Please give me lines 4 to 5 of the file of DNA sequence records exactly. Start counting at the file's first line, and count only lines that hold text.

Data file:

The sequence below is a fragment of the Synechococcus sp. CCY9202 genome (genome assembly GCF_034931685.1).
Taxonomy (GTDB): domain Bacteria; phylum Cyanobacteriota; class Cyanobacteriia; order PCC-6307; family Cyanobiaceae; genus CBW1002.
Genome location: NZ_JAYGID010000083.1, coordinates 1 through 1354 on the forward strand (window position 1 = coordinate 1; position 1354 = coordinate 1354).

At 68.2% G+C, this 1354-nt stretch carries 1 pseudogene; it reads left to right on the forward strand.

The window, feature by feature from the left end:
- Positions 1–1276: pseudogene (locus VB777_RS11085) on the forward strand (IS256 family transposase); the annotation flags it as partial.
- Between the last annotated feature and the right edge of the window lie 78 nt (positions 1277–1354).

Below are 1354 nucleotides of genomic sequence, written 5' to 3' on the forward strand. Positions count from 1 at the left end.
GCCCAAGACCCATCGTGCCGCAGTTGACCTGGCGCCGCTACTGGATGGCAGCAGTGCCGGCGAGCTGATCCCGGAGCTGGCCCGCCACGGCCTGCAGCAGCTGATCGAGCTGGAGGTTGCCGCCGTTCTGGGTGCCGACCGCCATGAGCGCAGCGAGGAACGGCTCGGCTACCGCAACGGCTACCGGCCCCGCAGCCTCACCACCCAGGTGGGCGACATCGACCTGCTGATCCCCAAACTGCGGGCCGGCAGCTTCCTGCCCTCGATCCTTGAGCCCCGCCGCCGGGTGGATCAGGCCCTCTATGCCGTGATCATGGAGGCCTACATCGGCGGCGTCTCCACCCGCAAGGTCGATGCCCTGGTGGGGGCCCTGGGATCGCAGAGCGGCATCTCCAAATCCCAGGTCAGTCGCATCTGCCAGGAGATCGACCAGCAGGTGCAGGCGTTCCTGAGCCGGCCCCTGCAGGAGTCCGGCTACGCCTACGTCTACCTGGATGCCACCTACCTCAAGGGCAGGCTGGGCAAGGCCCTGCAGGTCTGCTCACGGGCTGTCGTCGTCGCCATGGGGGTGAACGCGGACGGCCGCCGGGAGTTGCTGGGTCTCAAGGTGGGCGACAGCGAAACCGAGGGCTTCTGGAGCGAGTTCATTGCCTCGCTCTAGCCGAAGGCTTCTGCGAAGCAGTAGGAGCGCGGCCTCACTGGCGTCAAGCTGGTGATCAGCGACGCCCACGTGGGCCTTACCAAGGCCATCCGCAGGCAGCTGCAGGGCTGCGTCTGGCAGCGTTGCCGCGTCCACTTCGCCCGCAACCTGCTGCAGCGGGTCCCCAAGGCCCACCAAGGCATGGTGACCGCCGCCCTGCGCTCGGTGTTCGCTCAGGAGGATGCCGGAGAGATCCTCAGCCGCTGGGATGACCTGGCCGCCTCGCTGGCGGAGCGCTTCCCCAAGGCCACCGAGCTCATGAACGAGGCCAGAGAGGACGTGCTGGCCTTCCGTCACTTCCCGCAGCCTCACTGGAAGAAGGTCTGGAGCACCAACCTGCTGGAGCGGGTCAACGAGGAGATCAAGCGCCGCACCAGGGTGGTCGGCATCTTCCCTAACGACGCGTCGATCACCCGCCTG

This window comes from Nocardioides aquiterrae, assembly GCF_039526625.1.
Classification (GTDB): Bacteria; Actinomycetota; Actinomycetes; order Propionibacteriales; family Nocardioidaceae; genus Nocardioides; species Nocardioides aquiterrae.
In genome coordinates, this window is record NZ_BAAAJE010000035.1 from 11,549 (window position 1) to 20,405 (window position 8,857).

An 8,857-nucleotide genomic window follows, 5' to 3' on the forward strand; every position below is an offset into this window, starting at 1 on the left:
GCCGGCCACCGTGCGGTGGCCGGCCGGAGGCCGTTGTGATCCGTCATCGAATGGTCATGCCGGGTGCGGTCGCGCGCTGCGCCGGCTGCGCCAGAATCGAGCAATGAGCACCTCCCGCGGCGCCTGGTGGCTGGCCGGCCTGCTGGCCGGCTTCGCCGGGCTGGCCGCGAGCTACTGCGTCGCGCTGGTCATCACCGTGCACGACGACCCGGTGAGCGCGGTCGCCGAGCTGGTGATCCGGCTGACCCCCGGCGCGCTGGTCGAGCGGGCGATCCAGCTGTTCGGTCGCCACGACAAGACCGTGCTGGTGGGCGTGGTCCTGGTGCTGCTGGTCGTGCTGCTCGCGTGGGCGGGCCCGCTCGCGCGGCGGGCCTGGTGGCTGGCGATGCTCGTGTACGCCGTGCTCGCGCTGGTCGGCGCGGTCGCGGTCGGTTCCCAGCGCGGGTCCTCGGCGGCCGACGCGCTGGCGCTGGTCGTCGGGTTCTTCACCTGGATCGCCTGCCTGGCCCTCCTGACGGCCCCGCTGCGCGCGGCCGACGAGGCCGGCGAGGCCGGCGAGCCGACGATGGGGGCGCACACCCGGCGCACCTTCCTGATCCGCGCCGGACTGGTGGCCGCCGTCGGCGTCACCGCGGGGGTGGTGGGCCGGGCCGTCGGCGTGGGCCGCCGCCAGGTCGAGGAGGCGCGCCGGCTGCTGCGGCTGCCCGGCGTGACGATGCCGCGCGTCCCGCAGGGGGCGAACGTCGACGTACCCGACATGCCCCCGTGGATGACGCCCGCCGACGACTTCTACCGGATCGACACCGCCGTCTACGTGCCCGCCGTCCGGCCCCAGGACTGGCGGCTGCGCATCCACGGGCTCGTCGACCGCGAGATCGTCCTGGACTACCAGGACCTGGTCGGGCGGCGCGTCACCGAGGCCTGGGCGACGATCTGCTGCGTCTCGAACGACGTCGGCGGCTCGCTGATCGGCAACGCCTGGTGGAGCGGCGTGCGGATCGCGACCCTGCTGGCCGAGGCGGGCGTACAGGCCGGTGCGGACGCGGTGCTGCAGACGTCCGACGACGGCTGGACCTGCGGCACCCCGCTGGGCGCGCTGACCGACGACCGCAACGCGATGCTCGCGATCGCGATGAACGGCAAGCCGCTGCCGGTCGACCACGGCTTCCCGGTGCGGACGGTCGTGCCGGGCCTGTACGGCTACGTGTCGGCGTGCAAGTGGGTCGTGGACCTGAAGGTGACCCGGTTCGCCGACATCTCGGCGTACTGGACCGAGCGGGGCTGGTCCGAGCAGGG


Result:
At 68.2% G+C, this 1354-nt stretch carries 1 pseudogene; it reads left to right on the forward strand.

The window, feature by feature from the left end: